Throughout different time periods and geographical locations, we have seen many types of houses. Most of these iconic home styles are still around to this day and are seen in many neighborhoods across the country. Each of the types of houses has its own individual architectural and structural details. Below, learn about each home style and how to identify them by their traits. You can also download the full list here.
The craftsman home became popular during the first 30 years of the 20th century with the first houses appearing in Southern California. Inspired by the English Arts and Crafts movement (a response intended to promote the work of craftsmen versus the machine-made of the Industrial Revolution), this type of house features a simple and classic design. Details such as tapered columns, a partially paned door, multi-pane windows, visible rafter tails, and exposed beams under the overhang mark the craftsman design. With a large front porch to seamlessly enjoy the indoors and outdoors, a low-pitched gabled roof, and a neutral color scheme, these American-made creations are still enjoyed and reproduced to this day.
21st Century Modern
The modern home ideal is constantly changing and this can vary decade by decade, but there are some common trends that seem to be à la mode. The main idea is to keep it simple with clean lines while still thinking of functionality. Some elements of modern homes are neutral color schemes, exposed steel, and a minimalist design. Windows are often wide and sometimes span from ceiling to floor. This is one of the most retro types of houses, drawing inspiration from mid-century homes.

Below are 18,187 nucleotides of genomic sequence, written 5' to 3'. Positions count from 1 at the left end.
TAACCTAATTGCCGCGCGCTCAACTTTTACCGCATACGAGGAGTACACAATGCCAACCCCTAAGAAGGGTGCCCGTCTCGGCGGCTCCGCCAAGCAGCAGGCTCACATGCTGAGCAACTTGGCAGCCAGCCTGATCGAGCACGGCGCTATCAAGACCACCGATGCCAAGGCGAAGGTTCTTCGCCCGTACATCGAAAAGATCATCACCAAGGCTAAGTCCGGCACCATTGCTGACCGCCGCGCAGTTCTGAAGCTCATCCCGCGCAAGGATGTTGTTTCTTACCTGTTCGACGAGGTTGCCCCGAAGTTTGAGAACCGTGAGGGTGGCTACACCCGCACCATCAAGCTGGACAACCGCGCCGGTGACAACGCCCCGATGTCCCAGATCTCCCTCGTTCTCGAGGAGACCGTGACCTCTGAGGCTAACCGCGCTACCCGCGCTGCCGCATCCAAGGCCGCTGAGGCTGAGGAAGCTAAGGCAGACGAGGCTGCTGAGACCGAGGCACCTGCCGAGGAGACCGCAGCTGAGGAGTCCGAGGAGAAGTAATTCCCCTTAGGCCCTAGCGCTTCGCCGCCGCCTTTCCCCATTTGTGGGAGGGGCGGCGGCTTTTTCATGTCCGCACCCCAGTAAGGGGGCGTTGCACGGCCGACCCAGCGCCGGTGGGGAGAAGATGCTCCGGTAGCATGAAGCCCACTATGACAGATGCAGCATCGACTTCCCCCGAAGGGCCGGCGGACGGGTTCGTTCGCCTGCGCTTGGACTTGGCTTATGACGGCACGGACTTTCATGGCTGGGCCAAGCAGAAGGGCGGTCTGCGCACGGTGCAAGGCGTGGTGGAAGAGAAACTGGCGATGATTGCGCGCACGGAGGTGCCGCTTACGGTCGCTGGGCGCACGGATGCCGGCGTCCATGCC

Like the 21st century home, the A-frame is one of the most vintage types of houses. Surging in popularity from the 1950s through the 1970s, this post-war style of home let architects experiment with very modern designs since A-frames weren’t very expensive to build. With a steeply sloping roof, deep-set eaves, and large windows spanning the front and back gables, this home is quite easy to spot.
Colonial Revival architecture gained momentum in the 1890s. In the early 20th century, the automobile was invented, allowing more Americans to visit sites connected with their heritage. Bringing back elements of American colonial homes and buildings during the Revolutionary War, which largely drew from Britsh design styles. The Colonial Revival home is usually very rectangular in shape, has aligned and centered windows and door, and often features a decorative pediment and pilasters (columns).
Originally referring to the English Baroque architecture of the early 1700s, Queen Anne revival types of houses because popular in the late 1800s and early 1900s. This home style is identified through its cross-gabled and steeply sloped roof, witches hat turrets, and fish scaled siding. Highly ornamental, the Queen Anne uses all surfaces as decorative elements and often has a gorgeous wrapped porch. In American Queen Anne types of houses, free Renaissance (non-Gothic Revival) details are referenced.